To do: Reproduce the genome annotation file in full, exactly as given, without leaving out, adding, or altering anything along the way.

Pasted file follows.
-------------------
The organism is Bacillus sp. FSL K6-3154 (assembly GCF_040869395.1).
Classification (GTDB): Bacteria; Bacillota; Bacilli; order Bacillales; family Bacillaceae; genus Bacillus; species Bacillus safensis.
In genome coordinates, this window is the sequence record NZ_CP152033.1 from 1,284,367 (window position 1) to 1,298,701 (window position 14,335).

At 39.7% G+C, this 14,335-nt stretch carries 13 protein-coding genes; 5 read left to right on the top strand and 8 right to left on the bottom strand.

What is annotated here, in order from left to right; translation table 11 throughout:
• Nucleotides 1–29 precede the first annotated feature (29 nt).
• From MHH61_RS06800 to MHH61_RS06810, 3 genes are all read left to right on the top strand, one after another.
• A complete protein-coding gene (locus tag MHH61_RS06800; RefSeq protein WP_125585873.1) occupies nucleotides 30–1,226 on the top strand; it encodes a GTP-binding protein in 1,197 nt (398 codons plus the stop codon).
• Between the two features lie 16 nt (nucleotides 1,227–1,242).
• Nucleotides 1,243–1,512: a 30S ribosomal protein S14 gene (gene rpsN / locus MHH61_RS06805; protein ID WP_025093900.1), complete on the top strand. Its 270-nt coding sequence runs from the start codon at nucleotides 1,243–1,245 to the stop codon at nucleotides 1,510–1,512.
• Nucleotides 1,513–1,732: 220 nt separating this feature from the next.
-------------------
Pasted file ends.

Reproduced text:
The organism is Bacillus sp. FSL K6-3154 (assembly GCF_040869395.1).
Classification (GTDB): Bacteria; Bacillota; Bacilli; order Bacillales; family Bacillaceae; genus Bacillus; species Bacillus safensis.
In genome coordinates, this window is the sequence record NZ_CP152033.1 from 1,284,367 (window position 1) to 1,298,701 (window position 14,335).

At 39.7% G+C, this 14,335-nt stretch carries 13 protein-coding genes; 5 read left to right on the top strand and 8 right to left on the bottom strand.

What is annotated here, in order from left to right; translation table 11 throughout:
• Nucleotides 1–29 precede the first annotated feature (29 nt).
• From MHH61_RS06800 to MHH61_RS06810, 3 genes are all read left to right on the top strand, one after another.
• A complete protein-coding gene (locus tag MHH61_RS06800; RefSeq protein WP_125585873.1) occupies nucleotides 30–1,226 on the top strand; it encodes a GTP-binding protein in 1,197 nt (398 codons plus the stop codon).
• Between the two features lie 16 nt (nucleotides 1,227–1,242).
• Nucleotides 1,243–1,512: a 30S ribosomal protein S14 gene (gene rpsN / locus MHH61_RS06805; protein ID WP_025093900.1), complete on the top strand. Its 270-nt coding sequence runs from the start codon at nucleotides 1,243–1,245 to the stop codon at nucleotides 1,510–1,512.
• Nucleotides 1,513–1,732: 220 nt separating this feature from the next.